History

2012 | 2011 | 2010 | 2009 | 2008 | 2007 | 2006 | 2003-2005 | 2001 | 1998 | 1997 | 1996 | 1991

Present

In response to the America’s Small Business national branding initiative, and in recognition of the difficulty of branding/communicating verbally the “T” amidst the SBTDC, transitioned to the national brand, with a tagline indicating “technology commercialization accredited since 2002. The SBDC was awarded a second year of funding to assist the Michigan Economic Development Corporation (MEDC) in its delivery of Export Assistance. The SBDC now has twenty-three (23) consultants and regional directors either NASBITE certified or Small Business Administration (SBA) international trained certified.

The SBDC continued to manage the Pure Michigan Business Connect referrals requesting business services.

2012

The Pure Michigan Business Connect (PMBC) launched in June of 2011 and the SBDC has been a integral partner to this program. The SBDC managed the PMBC online tool to connect business needs with business partners offering services at no-cost or low cost.

In 2013, the SBDC completed a second full year of Small Business Jobs Act (SBJA) deployment of nine SBDC Finance Strategists, raising $50million in capital for small businesses.

The SBDC supported the MEDC “State Trade Export Program” by offering numerous tools to help businesses expand their export initiatives – export milestone mapping, international search engine optimization assessments, and trade financing.

2011

The SBDC was awarded $3.6 million over two years, to manage the Michigan Business Accelerator Fund, through 21st Century Jobs Funding from the State of Michigan.

The Small Business Administration (SBA) awarded the Michigan SBDC funding to increase services to Native Americans throughout the state. The SBDC network also received funding to increase assistance in West Michigan to Hispanic owned businesses.

In 2012, the SBDC network was awarded two year funding through the Small Business Jobs Act (SBJA); brought onboard 9 Finance Strategists to specifically work on helping companies access financing – raised $50 million in impact

Client validation processes and procedures was implemented in 2012. All the Michigan SBDC impact is client verified prior to the impact of jobs created, jobs retained, business starts and capital formation is loaded into the SBDC client management system.

2010

We launched the finance and strategy specialists team through SBA awarded Jobs Bill funding to respond to businesses struggling with their banking relationships. The Michigan SBDC was the first SBDC in the country to submit its proposal and deploy the program on the ground

2009

The SBDC Growth Group (G2) was formed to prepare companies for the next stage of growth. This experienced group of professionals guides management as they evaluate and select strategies using a set of comprehensive business tools. The SBDC Manufacturing Assistance Team (MAT) was created in response to economic stress in the manufacturing sector. The team offers no-cost consulting to small and medium size Michigan manufacturers, including offering expertise in financial analysis, capital access, and strategic planning. We also established a partnership with the Kauffman Foundation, delivering statewide boot camp training for displaced workers wishing to be entrepreneurs.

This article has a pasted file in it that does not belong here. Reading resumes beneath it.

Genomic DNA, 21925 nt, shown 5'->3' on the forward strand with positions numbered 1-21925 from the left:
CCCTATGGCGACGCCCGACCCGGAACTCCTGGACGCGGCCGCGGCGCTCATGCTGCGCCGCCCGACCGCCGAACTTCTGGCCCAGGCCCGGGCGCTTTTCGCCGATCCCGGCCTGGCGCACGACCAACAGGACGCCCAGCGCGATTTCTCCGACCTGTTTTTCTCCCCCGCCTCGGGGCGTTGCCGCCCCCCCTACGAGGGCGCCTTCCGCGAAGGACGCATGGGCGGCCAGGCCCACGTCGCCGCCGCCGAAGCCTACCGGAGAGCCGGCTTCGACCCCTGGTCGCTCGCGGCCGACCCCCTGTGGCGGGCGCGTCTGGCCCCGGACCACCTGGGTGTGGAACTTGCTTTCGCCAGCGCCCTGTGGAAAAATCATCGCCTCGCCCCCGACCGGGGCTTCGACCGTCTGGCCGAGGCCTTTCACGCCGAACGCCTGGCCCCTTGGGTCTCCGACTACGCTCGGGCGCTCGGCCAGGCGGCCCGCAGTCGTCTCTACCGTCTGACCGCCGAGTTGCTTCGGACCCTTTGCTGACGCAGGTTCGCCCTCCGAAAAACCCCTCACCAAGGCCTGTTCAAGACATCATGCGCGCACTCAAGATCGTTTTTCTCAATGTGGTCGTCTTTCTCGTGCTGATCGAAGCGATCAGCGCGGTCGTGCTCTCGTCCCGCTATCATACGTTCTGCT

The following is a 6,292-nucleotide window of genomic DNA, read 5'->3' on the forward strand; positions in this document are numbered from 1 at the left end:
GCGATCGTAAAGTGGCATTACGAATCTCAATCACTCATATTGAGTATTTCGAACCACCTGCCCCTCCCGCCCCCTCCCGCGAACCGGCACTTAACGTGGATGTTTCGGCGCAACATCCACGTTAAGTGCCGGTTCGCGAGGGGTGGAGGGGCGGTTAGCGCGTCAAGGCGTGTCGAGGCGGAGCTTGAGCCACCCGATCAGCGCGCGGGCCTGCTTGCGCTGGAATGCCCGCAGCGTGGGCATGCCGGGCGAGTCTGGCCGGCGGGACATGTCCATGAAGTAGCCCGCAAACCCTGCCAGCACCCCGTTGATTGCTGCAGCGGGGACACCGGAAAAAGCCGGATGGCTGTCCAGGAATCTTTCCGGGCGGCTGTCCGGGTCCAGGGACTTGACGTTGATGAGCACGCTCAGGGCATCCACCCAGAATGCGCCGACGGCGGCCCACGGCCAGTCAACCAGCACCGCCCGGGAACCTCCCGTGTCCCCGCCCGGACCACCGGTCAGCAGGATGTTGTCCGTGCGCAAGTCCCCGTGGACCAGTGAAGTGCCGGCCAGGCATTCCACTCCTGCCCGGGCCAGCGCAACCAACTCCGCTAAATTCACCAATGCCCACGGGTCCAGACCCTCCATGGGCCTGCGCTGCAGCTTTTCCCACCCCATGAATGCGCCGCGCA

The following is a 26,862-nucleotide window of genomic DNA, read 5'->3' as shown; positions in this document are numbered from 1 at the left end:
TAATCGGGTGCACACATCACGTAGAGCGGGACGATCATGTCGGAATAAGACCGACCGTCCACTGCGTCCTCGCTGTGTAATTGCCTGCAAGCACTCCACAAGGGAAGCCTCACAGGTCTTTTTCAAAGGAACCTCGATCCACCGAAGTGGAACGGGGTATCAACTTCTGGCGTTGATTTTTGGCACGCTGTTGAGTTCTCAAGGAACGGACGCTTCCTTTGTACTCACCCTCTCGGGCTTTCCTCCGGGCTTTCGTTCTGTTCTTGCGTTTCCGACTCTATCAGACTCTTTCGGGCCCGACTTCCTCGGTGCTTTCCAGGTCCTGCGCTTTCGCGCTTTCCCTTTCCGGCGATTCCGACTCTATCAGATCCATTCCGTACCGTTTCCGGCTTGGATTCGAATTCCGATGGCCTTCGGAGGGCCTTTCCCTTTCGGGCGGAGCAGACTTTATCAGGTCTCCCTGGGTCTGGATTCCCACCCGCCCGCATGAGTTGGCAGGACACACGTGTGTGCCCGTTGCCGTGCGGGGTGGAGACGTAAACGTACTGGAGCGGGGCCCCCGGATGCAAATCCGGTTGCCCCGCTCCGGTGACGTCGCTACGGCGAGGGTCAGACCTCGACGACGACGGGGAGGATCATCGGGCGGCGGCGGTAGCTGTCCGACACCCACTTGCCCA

2008

The Michigan Legislature awarded the SBDC a second round of emerging technology funding as a result of its successful year one work. This second $1.4 million Emerging Technology Fund (ETF) provides state cash match to federal Small Business Innovate Research (SBIR) and Small Business Technology Transfer (STTR) grants. Projects supported must advance one of Michigan’s four competitive edge technology areas: life sciences, alternative energy, advanced automotive/manufacturing and materials, or homeland security and defense. Program details can be found at www.mietf.org.

2007

2007 was an extremely active year, serving a great mix of both new entrepreneurs and existing companies. Over 11,000 businesses were served throughout the 12-region/83-county area through one-to-one counseling and small business workshops. An increasing number of existing businesses were served, requiring more in depth services. The Michigan Legislature, at year end, awarded Michigan SBDC $1.4 million dollars, monies to be used to provide state cash match to federal Small Business Innovative Research (SBIR) and Small Business Technology Transfer (STTR) grants. In 2007, the SBDC launched a virtual incubator, Accelerating Michigan Entrepreneurs (AME), in an effort to use technology to serve a greater number of small business owners in their desire to grow their existing companies. In 2007-2008 the SBDC immersed itself in the Balanced Scorecard process, creating an effective management system for the vast amount of services being provided for small businesses.

2006